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The Science of Information: From Language to Black Holes
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The Science of Information: From Language to Black Holes

4.53  ·  Rating details ·  38 ratings  ·  8 reviews
The science of information is the most influential, yet perhaps least appreciated field in science today. Never before in history have we been able to acquire, record, communicate, and use information in so many different forms. Never before have we had access to such vast quantities of data of every kind. This revolution goes far beyond the limitless content that fills ou ...more
The Great Courses, 362 pages
Published 2015 by The Great Courses
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4.53  · 
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 ·  38 ratings  ·  8 reviews


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John Allard
Apr 04, 2019 rated it it was amazing
Great high-level coverage of the field of information theory.
Douglas Cosby
Sep 15, 2019 rated it really liked it  ·  review of another edition
I didn't really enjoy this course at the beginning. I'm not sure if it was because Schumacher referenced several diagrams that I couldn't see because I was listening to it in my car or if the subject matter just seemed a bit droll -- I really don't know. Regardless, it kicked in about mid-way through; and while downloading a PDF version of the aforementioned diagrams probably helped a bit, I think it was more that Schumacher proceeded to expand the scope of the Science of Information to include ...more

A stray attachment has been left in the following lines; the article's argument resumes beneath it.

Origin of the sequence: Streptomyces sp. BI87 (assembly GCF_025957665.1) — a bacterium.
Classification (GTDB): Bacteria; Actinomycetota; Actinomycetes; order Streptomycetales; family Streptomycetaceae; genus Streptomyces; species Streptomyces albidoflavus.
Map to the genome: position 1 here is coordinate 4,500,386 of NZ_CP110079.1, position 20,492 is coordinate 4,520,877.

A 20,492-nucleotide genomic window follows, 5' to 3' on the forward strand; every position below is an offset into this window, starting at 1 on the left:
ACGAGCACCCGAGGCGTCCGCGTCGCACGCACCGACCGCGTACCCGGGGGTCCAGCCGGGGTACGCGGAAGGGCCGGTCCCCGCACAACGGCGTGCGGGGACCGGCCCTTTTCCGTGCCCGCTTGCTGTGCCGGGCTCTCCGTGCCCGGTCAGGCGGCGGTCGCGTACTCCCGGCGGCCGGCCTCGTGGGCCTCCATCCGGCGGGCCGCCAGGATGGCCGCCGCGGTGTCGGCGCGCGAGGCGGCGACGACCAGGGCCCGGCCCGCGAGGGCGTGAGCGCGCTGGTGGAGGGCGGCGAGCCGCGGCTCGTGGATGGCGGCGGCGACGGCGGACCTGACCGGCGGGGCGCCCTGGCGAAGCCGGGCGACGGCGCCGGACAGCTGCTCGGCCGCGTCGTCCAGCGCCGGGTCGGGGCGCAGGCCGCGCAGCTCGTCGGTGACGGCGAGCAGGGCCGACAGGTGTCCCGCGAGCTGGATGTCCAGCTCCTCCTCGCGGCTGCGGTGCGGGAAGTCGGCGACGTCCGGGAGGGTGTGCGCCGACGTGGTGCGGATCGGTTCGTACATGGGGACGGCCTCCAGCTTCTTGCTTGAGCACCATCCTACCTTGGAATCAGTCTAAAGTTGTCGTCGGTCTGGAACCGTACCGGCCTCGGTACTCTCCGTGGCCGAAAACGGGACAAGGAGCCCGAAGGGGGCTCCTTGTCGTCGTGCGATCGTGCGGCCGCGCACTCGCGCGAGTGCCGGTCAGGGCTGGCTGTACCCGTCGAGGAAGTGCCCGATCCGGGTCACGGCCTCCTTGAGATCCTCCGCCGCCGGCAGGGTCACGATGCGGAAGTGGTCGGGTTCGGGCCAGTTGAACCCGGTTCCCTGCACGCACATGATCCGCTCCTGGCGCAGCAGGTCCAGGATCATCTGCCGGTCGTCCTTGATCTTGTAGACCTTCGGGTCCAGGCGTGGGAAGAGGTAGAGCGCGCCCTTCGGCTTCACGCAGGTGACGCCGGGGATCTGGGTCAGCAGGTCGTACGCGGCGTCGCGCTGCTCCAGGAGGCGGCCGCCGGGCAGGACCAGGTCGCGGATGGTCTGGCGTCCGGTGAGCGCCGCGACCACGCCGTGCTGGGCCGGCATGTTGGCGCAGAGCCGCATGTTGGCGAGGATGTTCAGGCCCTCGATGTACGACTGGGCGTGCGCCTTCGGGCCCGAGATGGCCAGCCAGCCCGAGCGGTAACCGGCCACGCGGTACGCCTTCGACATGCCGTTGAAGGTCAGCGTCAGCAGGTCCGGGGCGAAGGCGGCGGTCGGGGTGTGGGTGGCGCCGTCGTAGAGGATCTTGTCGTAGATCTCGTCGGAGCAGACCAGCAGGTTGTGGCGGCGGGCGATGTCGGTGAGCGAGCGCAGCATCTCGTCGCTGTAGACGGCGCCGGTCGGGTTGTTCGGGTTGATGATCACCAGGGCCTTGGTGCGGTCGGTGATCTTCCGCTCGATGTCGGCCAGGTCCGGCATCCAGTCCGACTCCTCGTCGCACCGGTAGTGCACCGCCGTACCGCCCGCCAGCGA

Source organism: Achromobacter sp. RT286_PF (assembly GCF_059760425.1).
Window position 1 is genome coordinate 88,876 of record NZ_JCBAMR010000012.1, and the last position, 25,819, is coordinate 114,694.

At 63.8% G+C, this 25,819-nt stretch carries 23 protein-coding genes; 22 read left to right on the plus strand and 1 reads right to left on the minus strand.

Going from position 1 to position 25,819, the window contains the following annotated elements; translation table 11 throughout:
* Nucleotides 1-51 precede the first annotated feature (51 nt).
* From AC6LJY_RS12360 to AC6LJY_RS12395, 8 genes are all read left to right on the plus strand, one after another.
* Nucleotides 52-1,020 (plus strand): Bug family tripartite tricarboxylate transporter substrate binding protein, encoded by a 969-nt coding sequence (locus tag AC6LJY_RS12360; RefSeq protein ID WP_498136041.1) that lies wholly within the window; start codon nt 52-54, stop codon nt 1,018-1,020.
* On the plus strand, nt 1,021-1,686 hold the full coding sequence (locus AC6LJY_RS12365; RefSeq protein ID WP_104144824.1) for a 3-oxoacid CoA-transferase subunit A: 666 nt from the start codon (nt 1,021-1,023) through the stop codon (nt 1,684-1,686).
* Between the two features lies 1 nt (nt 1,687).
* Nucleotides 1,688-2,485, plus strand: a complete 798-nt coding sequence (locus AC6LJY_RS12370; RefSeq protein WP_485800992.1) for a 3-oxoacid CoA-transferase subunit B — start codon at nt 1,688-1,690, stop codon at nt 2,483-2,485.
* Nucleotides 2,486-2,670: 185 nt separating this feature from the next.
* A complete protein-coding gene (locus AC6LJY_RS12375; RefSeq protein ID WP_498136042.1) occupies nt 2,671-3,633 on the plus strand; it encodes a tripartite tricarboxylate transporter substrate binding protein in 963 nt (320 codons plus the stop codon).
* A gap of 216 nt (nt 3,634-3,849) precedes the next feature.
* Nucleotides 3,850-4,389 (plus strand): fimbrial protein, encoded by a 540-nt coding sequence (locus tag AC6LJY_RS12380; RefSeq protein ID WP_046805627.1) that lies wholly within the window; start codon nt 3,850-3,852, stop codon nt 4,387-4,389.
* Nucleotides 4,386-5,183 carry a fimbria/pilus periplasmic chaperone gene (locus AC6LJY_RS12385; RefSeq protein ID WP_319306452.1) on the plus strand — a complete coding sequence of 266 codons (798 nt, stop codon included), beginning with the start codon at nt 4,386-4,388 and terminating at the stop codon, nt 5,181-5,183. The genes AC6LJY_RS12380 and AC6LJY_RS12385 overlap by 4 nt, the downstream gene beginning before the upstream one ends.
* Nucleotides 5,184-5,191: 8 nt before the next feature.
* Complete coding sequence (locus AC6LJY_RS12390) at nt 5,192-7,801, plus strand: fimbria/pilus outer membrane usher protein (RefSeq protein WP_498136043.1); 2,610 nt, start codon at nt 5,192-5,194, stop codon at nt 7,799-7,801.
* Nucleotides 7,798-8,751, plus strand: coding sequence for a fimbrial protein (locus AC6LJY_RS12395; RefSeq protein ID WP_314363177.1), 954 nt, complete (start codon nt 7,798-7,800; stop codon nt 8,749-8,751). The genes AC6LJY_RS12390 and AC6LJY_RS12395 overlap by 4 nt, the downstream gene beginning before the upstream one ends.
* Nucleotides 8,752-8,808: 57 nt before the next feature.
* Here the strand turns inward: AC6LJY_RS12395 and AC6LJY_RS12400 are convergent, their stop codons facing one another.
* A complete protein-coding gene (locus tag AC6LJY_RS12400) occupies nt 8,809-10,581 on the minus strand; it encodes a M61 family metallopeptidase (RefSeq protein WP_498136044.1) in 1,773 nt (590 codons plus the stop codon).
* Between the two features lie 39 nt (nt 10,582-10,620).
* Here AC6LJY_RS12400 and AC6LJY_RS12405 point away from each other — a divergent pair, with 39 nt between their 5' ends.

Noah Graham
Jan 03, 2019 rated it liked it
HOW THE F#*K IS THE INFORMATION THEORY OF ENTROPY SUPPOSED TO BE TRUE WHEN PARTICLES LOSE INFORMATION DUE TO QUANTUM UNCERTAINTY ALL THE TIME!!! :@ :s
SERIOUSLY! IF QUANTUM EFFECTS PREVENT YOU FROM PREDICTING THE THE FUTURE STATE OF THE UNIVERSE BEYOND A CERTAIN LEVEL OF ACCURACY THEY ALSO MAKE THE PAST UNRECOVERABLE TO THE SAME EXTENT!!!! :@ :@ :@

Also the chapter on open key cryptography left too many questions unanswered.
Steve Agland
Jul 19, 2019 rated it it was amazing
This is an excellent tour of an underappreciated subject. Information science underpins most of the big changes humanity is going through at the moment. It's quite mathsy and I think it'll help to have some passing familiarity with the topic to really enjoy. Something about this subject just makes me happy. It has the satisfaction of elegant mathematics with real-world implications behind every step of exposition. And the lecturer is very engaging and accomplished.
Aurel Lazar
This was a really fascinating insight into the Information Theory and a wonderful coverage of such varied and interesting fields; however, while I did enjoy the series, I found that it was intended to be visualized, as the lecturer consistently made reference to visual data such as graphs, which made it very frustrating when consuming it as an audio-book. This left me imagining a lot of the formulas he was discussing, which made it really hard to listen to.
Ralph Trickey
Feb 28, 2019 rated it it was amazing
Shelves: audible
I had no idea how connected it was to modern physics.
I knew the bare bones just from being around Information Theory, but I had no idea that the theories were intertwined with the idea of entropy. I kept hearing about information in relation to popular physics, but didn't understand what that meant. This book has clarified a lot for me.
Jan
Jul 24, 2019 rated it really liked it
Very interesting
Dan
My favorite quotes:
"Ultimately, the context of every message and every program is the universe itself."
"It is likely that the most meaningful piece of information will be the piece that is easiest to read, that first layer of the message. Even that profound message would be in a sense be just one bit, a yes instead of no, a one instead of zero."
Ladd
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